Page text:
In this introduction to the Anishinaabe tradition of totem animals, young children explain why they identify with different creatures such as a deer, beaver or moose. Delightful illustrations show the children wearing masks representing their chosen animal, while the few lines of text on each page work as a series of simple poems throughout the book.
In a brief author’s note, Danielle Daniel explains the importance of totem animals in Anishinaabe culture and how they can also act as animal guides for young children seeking to understand themselves and others.
Reminds readers of the importance of critical self-reflection and of our connection to the animal world — two ideas worth championing at any age.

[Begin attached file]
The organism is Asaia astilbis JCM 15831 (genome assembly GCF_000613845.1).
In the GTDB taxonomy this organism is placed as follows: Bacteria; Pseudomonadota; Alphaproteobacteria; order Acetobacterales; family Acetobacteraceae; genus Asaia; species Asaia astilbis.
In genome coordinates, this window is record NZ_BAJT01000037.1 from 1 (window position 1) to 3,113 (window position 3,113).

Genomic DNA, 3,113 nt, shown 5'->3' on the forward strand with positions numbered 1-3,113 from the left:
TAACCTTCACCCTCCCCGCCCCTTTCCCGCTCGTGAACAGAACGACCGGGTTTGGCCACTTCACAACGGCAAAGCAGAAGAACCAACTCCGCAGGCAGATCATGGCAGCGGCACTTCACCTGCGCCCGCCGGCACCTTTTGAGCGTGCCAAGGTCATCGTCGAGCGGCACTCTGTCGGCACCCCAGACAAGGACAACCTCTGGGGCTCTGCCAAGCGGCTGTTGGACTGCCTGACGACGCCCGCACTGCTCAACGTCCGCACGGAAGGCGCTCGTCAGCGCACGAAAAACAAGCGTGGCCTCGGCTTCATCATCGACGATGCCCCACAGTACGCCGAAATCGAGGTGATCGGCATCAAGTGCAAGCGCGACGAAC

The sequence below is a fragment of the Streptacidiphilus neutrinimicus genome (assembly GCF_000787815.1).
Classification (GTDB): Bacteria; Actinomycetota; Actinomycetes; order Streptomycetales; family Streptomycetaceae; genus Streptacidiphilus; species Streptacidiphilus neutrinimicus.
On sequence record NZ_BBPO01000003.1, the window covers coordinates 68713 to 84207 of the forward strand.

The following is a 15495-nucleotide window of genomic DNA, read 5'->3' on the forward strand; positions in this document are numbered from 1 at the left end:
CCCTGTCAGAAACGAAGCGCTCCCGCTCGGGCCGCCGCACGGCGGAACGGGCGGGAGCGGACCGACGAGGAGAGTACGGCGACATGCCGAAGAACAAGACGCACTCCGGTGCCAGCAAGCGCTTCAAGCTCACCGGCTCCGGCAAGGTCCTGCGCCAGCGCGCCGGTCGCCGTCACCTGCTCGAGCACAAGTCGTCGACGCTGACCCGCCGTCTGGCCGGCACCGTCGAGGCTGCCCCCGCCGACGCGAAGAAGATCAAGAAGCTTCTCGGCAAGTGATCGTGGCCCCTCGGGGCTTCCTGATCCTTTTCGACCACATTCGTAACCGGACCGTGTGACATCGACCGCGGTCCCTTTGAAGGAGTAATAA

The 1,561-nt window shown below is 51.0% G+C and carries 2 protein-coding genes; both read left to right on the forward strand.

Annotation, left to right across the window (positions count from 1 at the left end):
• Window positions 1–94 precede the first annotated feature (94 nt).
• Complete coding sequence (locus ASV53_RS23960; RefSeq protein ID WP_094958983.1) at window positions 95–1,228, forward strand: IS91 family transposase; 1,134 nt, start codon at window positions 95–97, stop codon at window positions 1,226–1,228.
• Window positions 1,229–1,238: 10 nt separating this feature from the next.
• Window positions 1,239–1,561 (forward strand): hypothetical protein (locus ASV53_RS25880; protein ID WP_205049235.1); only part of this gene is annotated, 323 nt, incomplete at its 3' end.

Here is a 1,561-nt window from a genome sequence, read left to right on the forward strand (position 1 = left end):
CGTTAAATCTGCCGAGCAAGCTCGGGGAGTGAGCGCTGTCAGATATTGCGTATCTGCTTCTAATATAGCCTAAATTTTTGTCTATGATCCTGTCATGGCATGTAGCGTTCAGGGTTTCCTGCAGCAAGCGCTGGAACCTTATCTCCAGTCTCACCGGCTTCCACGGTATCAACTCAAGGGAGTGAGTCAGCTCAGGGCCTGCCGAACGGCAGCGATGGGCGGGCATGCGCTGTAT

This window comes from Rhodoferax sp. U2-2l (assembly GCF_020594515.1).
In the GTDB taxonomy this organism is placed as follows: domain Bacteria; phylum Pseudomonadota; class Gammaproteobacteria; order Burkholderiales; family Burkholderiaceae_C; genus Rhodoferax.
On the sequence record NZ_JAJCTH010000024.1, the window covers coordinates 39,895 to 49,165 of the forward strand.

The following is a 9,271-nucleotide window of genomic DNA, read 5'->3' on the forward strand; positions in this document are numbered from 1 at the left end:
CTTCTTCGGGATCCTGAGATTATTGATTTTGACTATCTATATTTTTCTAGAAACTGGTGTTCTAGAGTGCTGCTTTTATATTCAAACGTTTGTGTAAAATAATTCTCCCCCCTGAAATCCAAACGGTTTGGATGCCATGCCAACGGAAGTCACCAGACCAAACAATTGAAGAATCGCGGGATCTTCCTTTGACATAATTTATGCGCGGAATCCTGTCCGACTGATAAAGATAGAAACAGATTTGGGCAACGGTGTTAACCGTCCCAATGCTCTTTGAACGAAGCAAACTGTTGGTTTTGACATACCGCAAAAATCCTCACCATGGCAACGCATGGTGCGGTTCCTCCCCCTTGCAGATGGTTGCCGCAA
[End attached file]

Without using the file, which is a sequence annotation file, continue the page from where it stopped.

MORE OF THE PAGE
The stylized masks, soft colours and big eyes of the children convey a seriousness, almost an otherworldliness, to the animal/human relationship. . . . Haunting and thought-provoking.
The ideas inside unfurl outside the pages into readers’ own imaginative worlds.
A stunning glimpse into the traditions of the Anishinaabe culture. . . . Highly recommended.
This book will fascinate children expanding their horizons and learning about other cultures (or, in the case of Anishinaabe kids, their own).